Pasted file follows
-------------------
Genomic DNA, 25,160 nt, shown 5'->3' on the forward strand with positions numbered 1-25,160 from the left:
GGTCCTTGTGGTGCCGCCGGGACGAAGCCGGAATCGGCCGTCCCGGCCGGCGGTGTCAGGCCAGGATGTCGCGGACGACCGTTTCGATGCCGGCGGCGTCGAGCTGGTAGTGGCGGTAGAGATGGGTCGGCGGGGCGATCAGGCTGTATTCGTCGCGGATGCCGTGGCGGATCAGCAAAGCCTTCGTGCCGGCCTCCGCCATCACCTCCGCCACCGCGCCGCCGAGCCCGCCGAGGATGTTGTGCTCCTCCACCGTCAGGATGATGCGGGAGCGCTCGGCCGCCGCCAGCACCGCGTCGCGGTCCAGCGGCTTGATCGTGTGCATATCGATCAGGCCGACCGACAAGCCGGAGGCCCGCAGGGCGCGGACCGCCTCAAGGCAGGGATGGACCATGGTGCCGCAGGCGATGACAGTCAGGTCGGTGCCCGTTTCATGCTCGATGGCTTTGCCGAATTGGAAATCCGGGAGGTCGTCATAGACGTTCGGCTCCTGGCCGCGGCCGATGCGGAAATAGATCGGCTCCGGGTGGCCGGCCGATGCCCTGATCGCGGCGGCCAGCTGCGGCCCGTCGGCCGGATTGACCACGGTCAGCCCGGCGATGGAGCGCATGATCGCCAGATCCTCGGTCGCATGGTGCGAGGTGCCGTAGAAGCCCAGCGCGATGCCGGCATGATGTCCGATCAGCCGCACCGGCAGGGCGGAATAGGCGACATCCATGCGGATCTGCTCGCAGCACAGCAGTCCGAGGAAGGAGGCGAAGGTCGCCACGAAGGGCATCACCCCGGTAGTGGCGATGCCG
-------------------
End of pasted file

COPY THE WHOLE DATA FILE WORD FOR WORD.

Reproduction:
Genomic DNA, 25,160 nt, shown 5'->3' on the forward strand with positions numbered 1-25,160 from the left:
GGTCCTTGTGGTGCCGCCGGGACGAAGCCGGAATCGGCCGTCCCGGCCGGCGGTGTCAGGCCAGGATGTCGCGGACGACCGTTTCGATGCCGGCGGCGTCGAGCTGGTAGTGGCGGTAGAGATGGGTCGGCGGGGCGATCAGGCTGTATTCGTCGCGGATGCCGTGGCGGATCAGCAAAGCCTTCGTGCCGGCCTCCGCCATCACCTCCGCCACCGCGCCGCCGAGCCCGCCGAGGATGTTGTGCTCCTCCACCGTCAGGATGATGCGGGAGCGCTCGGCCGCCGCCAGCACCGCGTCGCGGTCCAGCGGCTTGATCGTGTGCATATCGATCAGGCCGACCGACAAGCCGGAGGCCCGCAGGGCGCGGACCGCCTCAAGGCAGGGATGGACCATGGTGCCGCAGGCGATGACAGTCAGGTCGGTGCCCGTTTCATGCTCGATGGCTTTGCCGAATTGGAAATCCGGGAGGTCGTCATAGACGTTCGGCTCCTGGCCGCGGCCGATGCGGAAATAGATCGGCTCCGGGTGGCCGGCCGATGCCCTGATCGCGGCGGCCAGCTGCGGCCCGTCGGCCGGATTGACCACGGTCAGCCCGGCGATGGAGCGCATGATCGCCAGATCCTCGGTCGCATGGTGCGAGGTGCCGTAGAAGCCCAGCGCGATGCCGGCATGATGTCCGATCAGCCGCACCGGCAGGGCGGAATAGGCGACATCCATGCGGATCTGCTCGCAGCACAGCAGTCCGAGGAAGGAGGCGAAGGTCGCCACGAAGGGCATCACCCCGGTAGTGGCGATGCCG